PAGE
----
The application was published on Oct. 24 with a deadline for submissions on Nov. 5. Cantrail's representative was unavailable for comment.

Whistler Connection sales and marketing manager Dan Harmon said the company, which primarily offers flexible service between Vancouver International Airport and Whistler, isn't making major efforts to fill the void. Though the company does pickups in downtown Vancouver and expects those numbers to increase, Harmon noted that Whistler Connection operates at a higher price point than Greyhound did while catering to a different clientele.

"We provide a slightly higher level of service than the Greyhound would offer," he said.

In a follow-up email, Harmon described Whistler Connection as "supportive of Cantrail Coach's application," but did not have further information.

While Elbert opposes any new service moving in, he's most upset by Cantrail's proposal. Its parent company, Pacific Coach Lines, is set to be replaced as the Vancouver International Airport's official bus provider to Whistler by Universal Coach Line but is looking to retain its place in the corridor.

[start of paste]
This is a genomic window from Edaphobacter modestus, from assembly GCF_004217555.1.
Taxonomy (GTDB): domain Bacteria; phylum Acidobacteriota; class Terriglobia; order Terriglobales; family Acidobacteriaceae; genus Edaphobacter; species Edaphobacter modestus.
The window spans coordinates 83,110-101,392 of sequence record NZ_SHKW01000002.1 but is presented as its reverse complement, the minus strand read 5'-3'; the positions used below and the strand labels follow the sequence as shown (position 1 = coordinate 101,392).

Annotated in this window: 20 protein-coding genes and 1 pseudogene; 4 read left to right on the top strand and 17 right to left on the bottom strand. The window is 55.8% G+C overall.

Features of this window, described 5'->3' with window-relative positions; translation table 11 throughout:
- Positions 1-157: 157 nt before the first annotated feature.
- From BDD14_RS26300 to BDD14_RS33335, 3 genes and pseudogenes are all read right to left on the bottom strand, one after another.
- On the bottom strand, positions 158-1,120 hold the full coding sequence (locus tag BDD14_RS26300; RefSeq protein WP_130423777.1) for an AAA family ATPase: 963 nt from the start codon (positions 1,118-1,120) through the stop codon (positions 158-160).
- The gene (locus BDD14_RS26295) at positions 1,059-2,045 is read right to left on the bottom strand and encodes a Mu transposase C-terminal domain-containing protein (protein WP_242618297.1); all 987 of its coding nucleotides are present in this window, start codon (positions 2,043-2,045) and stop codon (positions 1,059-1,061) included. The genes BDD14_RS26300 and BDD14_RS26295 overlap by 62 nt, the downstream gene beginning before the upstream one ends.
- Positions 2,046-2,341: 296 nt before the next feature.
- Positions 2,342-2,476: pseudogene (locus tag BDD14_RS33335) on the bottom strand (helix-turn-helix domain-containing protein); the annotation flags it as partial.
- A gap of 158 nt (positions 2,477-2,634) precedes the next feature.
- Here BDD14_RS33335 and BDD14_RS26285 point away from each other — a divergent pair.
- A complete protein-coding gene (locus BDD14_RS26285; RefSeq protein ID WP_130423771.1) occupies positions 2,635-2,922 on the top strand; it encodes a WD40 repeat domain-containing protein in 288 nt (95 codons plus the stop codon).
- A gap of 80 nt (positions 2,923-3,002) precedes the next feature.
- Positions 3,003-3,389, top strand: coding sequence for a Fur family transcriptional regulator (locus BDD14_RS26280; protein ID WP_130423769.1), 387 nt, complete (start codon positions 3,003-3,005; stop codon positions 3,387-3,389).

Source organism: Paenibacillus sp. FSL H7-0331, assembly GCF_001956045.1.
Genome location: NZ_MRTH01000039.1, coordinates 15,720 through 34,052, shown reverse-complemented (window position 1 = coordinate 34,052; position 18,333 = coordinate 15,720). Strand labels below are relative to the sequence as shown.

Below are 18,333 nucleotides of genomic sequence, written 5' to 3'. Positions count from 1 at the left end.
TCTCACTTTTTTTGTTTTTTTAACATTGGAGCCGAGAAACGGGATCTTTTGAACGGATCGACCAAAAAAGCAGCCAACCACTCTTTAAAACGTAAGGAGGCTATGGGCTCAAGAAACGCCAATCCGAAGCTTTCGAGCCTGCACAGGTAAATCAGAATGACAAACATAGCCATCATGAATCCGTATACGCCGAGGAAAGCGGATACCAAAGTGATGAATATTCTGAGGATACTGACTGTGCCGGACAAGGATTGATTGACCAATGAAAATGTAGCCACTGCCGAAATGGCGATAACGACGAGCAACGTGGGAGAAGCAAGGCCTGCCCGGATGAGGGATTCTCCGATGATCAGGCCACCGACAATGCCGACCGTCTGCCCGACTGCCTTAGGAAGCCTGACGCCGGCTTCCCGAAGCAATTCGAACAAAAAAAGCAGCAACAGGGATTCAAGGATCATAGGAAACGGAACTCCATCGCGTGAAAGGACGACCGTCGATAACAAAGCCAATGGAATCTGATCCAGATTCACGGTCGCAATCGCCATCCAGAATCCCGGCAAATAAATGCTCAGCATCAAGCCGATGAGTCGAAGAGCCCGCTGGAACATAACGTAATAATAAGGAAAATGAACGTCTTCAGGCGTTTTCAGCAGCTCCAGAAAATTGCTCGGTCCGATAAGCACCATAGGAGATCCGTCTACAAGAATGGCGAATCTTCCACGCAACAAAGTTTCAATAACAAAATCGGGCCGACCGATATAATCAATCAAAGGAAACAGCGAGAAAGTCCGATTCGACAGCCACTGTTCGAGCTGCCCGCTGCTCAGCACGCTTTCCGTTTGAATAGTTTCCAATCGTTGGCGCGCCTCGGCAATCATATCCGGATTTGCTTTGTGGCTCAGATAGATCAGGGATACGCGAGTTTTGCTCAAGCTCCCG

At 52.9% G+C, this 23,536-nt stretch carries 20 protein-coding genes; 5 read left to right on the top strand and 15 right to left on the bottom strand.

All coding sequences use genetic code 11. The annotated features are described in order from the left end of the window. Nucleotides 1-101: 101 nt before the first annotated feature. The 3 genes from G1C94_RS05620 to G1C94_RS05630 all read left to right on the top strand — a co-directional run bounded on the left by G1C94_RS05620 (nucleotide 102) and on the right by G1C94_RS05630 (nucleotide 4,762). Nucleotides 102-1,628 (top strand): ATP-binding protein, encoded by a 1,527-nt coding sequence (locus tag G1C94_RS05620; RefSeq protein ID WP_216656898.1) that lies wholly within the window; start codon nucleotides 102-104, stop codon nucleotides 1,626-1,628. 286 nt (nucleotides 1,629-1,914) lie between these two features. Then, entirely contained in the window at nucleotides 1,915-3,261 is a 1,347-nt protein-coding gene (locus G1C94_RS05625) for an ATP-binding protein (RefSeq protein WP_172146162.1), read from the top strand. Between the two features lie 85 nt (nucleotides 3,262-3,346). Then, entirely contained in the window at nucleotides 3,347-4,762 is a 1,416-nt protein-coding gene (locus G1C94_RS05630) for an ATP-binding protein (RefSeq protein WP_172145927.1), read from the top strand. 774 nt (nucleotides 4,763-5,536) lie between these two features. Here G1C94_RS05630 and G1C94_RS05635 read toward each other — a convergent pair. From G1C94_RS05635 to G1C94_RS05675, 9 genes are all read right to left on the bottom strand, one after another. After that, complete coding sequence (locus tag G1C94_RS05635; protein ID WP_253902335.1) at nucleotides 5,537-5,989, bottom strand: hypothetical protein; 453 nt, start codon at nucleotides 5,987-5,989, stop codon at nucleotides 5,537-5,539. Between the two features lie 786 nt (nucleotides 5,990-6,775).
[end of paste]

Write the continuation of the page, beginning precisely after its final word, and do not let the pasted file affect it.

"The Whistler corridor cannot support another operator. Greyhound pulled out because they could not compete with the services being offered today. There are a number of general bus companies operating on the corridor that don't have schedules that act like they do," he said. "There are too many people trying to capitalize on passengers to Whistler and are charging small amounts of money operating shoddy shuttles and so on. That's affecting our scheduled transportation services."

Elbert said he fears a "price war" temporarily lowering fares, but eventually leading to a drastic rise after the market is destabilized.

"There are a lot of places in the province where there's no service at all and I think that's where these operators should be focusing their time instead of trying to destabilize a very stable market to Whistler with three scheduled operators," he said.

One company, meanwhile, is encouraging travellers to "Think outside the bus."

Poparide founder and CEO Flo Devellennes explained the company is hoping to make further inroads into the intra-city transportation market, even adding a section to its website to sell those affected by Greyhound's pullout on its service.